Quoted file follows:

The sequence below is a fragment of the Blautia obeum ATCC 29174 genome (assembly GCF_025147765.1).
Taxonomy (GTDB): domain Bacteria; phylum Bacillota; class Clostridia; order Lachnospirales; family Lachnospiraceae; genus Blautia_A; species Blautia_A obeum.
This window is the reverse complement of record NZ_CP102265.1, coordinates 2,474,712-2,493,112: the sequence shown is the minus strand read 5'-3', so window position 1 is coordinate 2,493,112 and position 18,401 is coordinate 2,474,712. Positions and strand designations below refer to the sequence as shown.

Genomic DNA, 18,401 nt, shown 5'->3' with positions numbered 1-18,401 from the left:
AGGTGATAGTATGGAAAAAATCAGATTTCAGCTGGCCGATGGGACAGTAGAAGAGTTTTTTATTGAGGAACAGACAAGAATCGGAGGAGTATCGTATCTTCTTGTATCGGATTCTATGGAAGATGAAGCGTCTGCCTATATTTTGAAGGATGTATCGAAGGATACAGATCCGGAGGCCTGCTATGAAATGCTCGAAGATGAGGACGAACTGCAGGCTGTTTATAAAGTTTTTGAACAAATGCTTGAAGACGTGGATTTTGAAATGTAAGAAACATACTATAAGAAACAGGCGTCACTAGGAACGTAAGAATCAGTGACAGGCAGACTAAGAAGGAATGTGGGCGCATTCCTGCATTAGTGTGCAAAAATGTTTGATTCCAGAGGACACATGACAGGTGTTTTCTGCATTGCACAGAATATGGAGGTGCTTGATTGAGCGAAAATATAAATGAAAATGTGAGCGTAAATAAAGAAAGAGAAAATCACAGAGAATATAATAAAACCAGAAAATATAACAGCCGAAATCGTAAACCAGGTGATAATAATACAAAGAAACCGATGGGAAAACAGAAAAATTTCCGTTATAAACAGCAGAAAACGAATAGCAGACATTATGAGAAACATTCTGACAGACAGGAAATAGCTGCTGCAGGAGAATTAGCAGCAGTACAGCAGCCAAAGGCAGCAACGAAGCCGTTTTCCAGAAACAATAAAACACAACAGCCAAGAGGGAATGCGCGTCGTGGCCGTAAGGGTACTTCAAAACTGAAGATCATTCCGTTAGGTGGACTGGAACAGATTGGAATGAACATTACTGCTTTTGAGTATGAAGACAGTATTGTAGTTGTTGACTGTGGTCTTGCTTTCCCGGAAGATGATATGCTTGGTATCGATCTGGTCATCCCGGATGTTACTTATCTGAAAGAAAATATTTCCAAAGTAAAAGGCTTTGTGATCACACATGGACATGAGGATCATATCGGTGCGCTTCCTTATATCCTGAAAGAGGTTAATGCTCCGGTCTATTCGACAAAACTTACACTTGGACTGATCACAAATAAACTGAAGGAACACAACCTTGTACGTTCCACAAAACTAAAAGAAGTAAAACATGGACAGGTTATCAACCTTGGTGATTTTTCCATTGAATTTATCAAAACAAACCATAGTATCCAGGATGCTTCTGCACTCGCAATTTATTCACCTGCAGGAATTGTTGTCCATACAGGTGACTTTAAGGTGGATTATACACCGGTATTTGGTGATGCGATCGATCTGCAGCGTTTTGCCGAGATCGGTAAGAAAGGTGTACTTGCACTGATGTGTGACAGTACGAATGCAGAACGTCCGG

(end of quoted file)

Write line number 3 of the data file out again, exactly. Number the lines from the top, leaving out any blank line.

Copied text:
This window is the reverse complement of record NZ_CP102265.1, coordinates 2,474,712-2,493,112: the sequence shown is the minus strand read 5'-3', so window position 1 is coordinate 2,493,112 and position 18,401 is coordinate 2,474,712. Positions and strand designations below refer to the sequence as shown.